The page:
Friends and family that don’t support you can cause pain at the best of times. But when struggling with grief there’s not much resilience and an unsupportive person can be crushing.
Dealing with grief is incredibly demanding. Someone grieving hopes friends and family will be pillars of strength, encouraging, accepting of the grief and trusting that the person grieving is finding their own way through. But what happens when the person grieving leans on someone he or she thought would be a trusted ally only to discover no empathy? Instead, the one grieving is beaten down with hurtful exchanges. When the griever most needs a true friend, words of dismissal, judgment and disapproval cut deep. The support they were hoping to lean on crumbles – no pillar of strength, just useless rubble.
It’s easy for onlookers to stand in their own shoes, see someone struggling in grief and think they are doing it wrong. For that reason, many people fall short of being a real friend. The truth is that no one can really understand the depth of grief until confronted with a very impactful loss. Even the person grieving had no idea how to navigate their grief until they are in it.
No one experiences a relationship to the one who has died in the same way as the person grieving. Onlookers did not have the same relationship to the deceased. They are probably not facing the same financial stresses, loss of home, loss of lifestyle, loss of daily routine involving the one deceased. They are not the same in personality as the one grieving. How then can they fully understand another’s grief?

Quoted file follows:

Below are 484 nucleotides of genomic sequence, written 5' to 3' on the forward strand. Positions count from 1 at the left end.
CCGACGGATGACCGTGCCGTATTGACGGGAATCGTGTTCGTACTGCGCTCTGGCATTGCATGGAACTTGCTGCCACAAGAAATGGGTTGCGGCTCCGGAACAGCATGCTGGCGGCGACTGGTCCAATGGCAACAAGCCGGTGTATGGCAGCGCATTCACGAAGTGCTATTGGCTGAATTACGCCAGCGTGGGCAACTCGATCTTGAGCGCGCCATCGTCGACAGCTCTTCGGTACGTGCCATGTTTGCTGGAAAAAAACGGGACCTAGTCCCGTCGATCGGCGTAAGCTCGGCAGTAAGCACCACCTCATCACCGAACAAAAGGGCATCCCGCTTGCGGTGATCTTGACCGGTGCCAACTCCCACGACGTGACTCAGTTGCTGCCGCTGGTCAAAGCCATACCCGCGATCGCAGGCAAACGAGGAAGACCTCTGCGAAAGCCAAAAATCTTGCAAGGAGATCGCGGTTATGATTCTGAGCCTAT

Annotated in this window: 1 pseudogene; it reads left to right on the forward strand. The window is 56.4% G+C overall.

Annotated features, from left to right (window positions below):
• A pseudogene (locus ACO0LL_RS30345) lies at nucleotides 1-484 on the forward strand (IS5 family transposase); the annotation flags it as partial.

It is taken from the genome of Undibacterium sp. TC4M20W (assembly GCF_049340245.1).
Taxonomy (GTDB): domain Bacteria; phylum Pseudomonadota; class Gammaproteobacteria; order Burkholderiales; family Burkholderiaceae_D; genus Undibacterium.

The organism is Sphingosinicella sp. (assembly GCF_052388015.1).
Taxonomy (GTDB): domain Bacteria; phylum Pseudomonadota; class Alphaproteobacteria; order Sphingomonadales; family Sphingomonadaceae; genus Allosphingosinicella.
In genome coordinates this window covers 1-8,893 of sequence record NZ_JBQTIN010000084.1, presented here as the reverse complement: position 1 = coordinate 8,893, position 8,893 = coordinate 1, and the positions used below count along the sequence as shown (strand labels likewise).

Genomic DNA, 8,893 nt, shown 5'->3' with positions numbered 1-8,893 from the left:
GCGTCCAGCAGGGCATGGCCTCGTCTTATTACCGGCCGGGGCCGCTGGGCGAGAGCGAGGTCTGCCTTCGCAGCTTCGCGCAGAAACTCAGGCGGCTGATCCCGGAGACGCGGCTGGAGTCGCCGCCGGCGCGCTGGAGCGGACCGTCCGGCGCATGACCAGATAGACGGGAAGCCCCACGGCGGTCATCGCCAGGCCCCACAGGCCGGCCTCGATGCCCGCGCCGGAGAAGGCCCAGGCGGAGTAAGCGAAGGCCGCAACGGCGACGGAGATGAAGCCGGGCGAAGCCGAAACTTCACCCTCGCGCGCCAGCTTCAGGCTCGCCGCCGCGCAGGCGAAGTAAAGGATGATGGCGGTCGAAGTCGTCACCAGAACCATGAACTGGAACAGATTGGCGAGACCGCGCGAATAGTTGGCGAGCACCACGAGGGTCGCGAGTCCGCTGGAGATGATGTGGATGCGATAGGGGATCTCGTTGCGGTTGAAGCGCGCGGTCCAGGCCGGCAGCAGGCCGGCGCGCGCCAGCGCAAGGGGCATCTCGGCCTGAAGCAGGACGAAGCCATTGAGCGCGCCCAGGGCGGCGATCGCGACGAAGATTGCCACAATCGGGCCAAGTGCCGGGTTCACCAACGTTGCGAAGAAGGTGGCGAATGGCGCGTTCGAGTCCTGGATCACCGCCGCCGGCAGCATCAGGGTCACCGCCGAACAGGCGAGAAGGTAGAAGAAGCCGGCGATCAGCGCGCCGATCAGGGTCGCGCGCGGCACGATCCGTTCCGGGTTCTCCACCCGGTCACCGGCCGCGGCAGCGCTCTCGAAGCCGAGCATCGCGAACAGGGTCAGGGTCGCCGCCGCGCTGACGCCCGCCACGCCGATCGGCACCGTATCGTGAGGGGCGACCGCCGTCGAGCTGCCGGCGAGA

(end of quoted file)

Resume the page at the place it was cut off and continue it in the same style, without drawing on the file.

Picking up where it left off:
What most onlookers fail to understand is that grief does not need fixing. The person grieving is not looking for advice on how someone else would handle things. The journey through grief is a very personal and unique one and really only the person dealing with grief is the best one to find a path through it. It’s just that the griever hoped they wouldn’t have to walk that road alone.
When in the midst of grief the person really needs a buddy – someone pulling on their team – someone who will stand with them through thick and thin. They need a friend who believes in their heart that the one grieving is still a good person doing the best anyone could do in their circumstances. Unfortunately, less-than-supportive folks take on the role of judge, jury and executioner. They decide the griever is doing grief wrong, they sentence them to lots of correction, then in their onlooker’s fog of misunderstanding, they become angry the griever didn’t follow their advice or simply pull away from the relationship. They do not want to reach out in love and care for another. Their erroneous opinion is easier to offer than unconditional love.
If you are watching someone suffer grief, be a good friend. They need you. They are putting their trust in you. Accept where they are. Accept what they say about how it feels. Believe they are still the same good person they were before getting bulldozed by loss. Trust they are doing the best they can. Don’t be the person that adds more hurt to an already broken heart. Don’t leave them without support when they need it most.
If you are someone grieving and have turned to someone you thought would stand by you and have been bitterly disappointed, you are not alone. I too have felt the cold disapproval of a family member because I wouldn’t be pushed into doing things her way. As hard as this is, you have to let them go. It is another loss, and you will need to add that grief to the pile you already struggle with. But letting them go now, while painful, is better than subjecting yourself to their ongoing opinions and wounding words.
The loss of someone you thought was a trusted friend can be so crushing you may not want to risk trusting anyone else because the pain and anguish of more hurt and loss are just too much to bear. Nonetheless, keep pressing on in your search for support. There are fantastic supportive people who have learned the beautiful art of friendship. You may find them in surprising places. Hold on to them like treasures. Indeed, they are more precious than gold.